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Saudi Arabia Controls North America’s Largest Oil Refinery

Ahead of its expected IPO, Kingdom-owned Aramco now has 100 percent stake in this Texas facility.
saudi arabia oil

Saudi Aramco, Saudi Arabia’s state-owned oil company, now has 100 percent control of the largest refinery in North America. The Port Arthur refinery in Texas, which can process 600,000 barrels of oil per day, is completely owned by Aramco.

The change of ownership, completed in 2017, should give the oil giant the ability to pump more Saudi crude into North America, ahead of its IPO, planned for some time in 2020 or 2021. Saudi Arabia is America’s second-largest source of crude oil, behind Canada, according to the Energy Information Administration.

[Editor’s note: The story has been edited to reflect the correct date of Aramco’s takeoever of the Port Arthur refinery]

The Gulf Coast facility had previously been co-owned by Royal Dutch Shell’s Motiva Enterprises.

Despite Saudi ownership of the highest volume refinery in North America, American companies refine by far the largest number of barrels of oil in the U.S. per day, occupying the top six slots on the table below. Aramco comes in a distant 11th place for number of barrels of oil refined per day in the U.S., according to data collected by the U.S. Energy Information Administration.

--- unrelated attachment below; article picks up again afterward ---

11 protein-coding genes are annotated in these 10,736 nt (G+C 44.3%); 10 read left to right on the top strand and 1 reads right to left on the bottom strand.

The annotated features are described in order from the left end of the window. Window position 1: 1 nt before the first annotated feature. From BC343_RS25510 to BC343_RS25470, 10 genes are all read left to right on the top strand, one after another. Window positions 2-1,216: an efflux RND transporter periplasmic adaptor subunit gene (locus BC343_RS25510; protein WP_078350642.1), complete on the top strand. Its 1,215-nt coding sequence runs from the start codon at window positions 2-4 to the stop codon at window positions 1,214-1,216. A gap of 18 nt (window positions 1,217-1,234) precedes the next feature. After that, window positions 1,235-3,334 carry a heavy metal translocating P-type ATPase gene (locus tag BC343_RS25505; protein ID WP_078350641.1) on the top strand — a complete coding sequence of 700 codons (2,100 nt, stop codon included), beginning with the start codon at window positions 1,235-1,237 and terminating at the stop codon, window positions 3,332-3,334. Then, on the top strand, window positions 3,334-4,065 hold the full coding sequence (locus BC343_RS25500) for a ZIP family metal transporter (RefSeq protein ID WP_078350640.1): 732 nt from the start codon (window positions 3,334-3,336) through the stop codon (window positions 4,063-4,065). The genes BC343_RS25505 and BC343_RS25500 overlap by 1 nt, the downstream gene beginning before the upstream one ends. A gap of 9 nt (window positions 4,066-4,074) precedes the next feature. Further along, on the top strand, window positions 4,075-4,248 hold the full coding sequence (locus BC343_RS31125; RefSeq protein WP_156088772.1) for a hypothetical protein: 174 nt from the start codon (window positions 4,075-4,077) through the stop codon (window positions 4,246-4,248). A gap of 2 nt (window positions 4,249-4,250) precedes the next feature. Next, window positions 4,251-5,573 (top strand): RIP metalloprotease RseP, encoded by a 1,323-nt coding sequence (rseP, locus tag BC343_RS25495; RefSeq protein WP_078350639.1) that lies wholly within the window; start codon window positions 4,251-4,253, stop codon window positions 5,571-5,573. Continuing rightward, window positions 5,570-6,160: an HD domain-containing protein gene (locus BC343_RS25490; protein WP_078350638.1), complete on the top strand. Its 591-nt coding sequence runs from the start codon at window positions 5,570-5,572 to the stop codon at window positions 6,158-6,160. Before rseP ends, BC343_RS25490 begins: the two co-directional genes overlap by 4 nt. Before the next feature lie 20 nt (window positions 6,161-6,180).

Though U.S. oil exports have increased rapidly in recent years, to approximately 7.6 million barrels per day in 2018, U.S. oil imports have remained steady around 10 million barrels per day. Forty three percent of U.S. oil imports come from Canada, and 9 percent from Saudi Arabia. These countries make up the number one and two slots for top U.S. imports.

In addition to their U.S. refinery acquisition, the Saudis have also agreed to set up a $10 billion oil refinery in Pakistan, and they are in talks to spend another $10 billion in South Africa to build an oil refinery and petrochemical plant there.

Saudi Arabia had set its sights on a $2 trillion valuation for Aramco’s initial public offering, scheduled for 2019. However, those projections for an Aramco IPO “were never feasible,” reports Forbes, because the company didn’t keep its books according to international standards, or have formal paperwork designating its corporate structure, incorporation or bylaws until 2018.

The Trump administration’s decision to push for American energy independence, coupled with low oil prices and the Kingdom’s notorious spending, makes the Aramco IPO valuation stakes that much higher for the Saudis.

Barbara Boland is The American Conservative’s foreign policy and national security reporter. Follow her on Twitter @BBatDC.